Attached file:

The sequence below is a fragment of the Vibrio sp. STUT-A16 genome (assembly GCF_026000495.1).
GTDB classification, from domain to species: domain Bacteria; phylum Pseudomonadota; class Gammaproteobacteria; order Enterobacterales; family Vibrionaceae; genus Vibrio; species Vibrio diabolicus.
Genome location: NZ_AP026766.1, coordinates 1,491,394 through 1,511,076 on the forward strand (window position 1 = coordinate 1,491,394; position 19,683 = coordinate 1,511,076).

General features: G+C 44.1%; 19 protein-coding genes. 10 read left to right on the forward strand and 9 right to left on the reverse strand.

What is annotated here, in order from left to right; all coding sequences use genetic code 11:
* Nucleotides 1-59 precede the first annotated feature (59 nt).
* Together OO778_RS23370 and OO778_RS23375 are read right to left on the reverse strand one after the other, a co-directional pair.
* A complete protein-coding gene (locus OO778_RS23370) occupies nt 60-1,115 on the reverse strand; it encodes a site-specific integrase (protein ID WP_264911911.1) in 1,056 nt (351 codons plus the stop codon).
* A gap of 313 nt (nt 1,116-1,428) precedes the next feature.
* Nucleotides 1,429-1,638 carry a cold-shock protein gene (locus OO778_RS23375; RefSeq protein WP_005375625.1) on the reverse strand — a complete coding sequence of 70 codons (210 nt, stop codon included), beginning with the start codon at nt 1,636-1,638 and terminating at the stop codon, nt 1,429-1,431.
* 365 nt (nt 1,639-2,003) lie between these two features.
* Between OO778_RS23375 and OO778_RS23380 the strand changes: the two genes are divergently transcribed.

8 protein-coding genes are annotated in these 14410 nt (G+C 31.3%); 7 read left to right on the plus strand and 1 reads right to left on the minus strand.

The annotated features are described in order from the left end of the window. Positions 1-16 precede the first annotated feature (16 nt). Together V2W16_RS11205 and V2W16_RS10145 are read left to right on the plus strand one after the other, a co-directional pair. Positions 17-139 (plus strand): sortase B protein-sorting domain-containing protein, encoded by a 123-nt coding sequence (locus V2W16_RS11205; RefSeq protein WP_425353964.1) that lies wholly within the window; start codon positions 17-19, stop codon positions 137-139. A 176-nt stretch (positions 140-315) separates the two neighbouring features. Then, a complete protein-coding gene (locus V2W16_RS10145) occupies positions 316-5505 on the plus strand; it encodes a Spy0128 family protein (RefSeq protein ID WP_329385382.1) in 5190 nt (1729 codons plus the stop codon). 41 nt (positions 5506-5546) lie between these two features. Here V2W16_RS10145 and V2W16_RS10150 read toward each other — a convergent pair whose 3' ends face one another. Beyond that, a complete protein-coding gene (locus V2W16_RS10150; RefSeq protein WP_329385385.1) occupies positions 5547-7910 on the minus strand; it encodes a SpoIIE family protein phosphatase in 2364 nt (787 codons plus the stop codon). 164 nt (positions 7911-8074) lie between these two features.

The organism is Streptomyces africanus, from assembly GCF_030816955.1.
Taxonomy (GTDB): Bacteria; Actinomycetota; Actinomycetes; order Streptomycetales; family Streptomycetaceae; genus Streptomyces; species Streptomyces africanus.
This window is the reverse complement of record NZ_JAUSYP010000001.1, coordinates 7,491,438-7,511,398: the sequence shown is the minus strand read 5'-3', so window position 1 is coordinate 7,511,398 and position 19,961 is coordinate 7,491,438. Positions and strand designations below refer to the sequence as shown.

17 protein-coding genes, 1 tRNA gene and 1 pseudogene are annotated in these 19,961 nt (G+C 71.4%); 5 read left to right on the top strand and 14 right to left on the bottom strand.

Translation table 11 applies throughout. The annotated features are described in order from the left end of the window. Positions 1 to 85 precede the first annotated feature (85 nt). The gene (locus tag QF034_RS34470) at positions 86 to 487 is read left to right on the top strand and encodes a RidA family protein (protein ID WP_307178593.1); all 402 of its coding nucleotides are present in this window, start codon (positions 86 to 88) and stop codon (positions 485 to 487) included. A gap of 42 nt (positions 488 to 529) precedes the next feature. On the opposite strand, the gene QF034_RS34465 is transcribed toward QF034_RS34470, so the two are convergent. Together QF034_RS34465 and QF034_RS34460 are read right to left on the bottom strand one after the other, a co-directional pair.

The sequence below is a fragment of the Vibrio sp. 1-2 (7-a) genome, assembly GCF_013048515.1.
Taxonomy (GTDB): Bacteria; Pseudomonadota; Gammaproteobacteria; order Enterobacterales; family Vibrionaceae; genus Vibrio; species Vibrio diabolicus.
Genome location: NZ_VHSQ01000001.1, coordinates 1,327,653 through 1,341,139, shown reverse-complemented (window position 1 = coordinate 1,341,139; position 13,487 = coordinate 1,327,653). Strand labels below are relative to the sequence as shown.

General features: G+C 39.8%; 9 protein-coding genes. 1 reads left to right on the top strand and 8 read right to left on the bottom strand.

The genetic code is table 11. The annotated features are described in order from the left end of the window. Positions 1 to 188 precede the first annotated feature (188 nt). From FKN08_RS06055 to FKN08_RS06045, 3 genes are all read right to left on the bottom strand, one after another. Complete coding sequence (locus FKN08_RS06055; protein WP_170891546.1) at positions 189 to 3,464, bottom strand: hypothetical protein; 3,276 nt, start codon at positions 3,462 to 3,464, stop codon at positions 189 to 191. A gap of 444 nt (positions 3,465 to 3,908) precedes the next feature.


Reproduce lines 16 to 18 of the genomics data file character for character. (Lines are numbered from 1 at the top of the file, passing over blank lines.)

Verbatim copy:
Taxonomy (GTDB): Bacteria; Actinomycetota; Actinomycetes; order Streptomycetales; family Streptomycetaceae; genus Streptomyces; species Streptomyces africanus.
This window is the reverse complement of record NZ_JAUSYP010000001.1, coordinates 7,491,438-7,511,398: the sequence shown is the minus strand read 5'-3', so window position 1 is coordinate 7,511,398 and position 19,961 is coordinate 7,491,438. Positions and strand designations below refer to the sequence as shown.

17 protein-coding genes, 1 tRNA gene and 1 pseudogene are annotated in these 19,961 nt (G+C 71.4%); 5 read left to right on the top strand and 14 right to left on the bottom strand.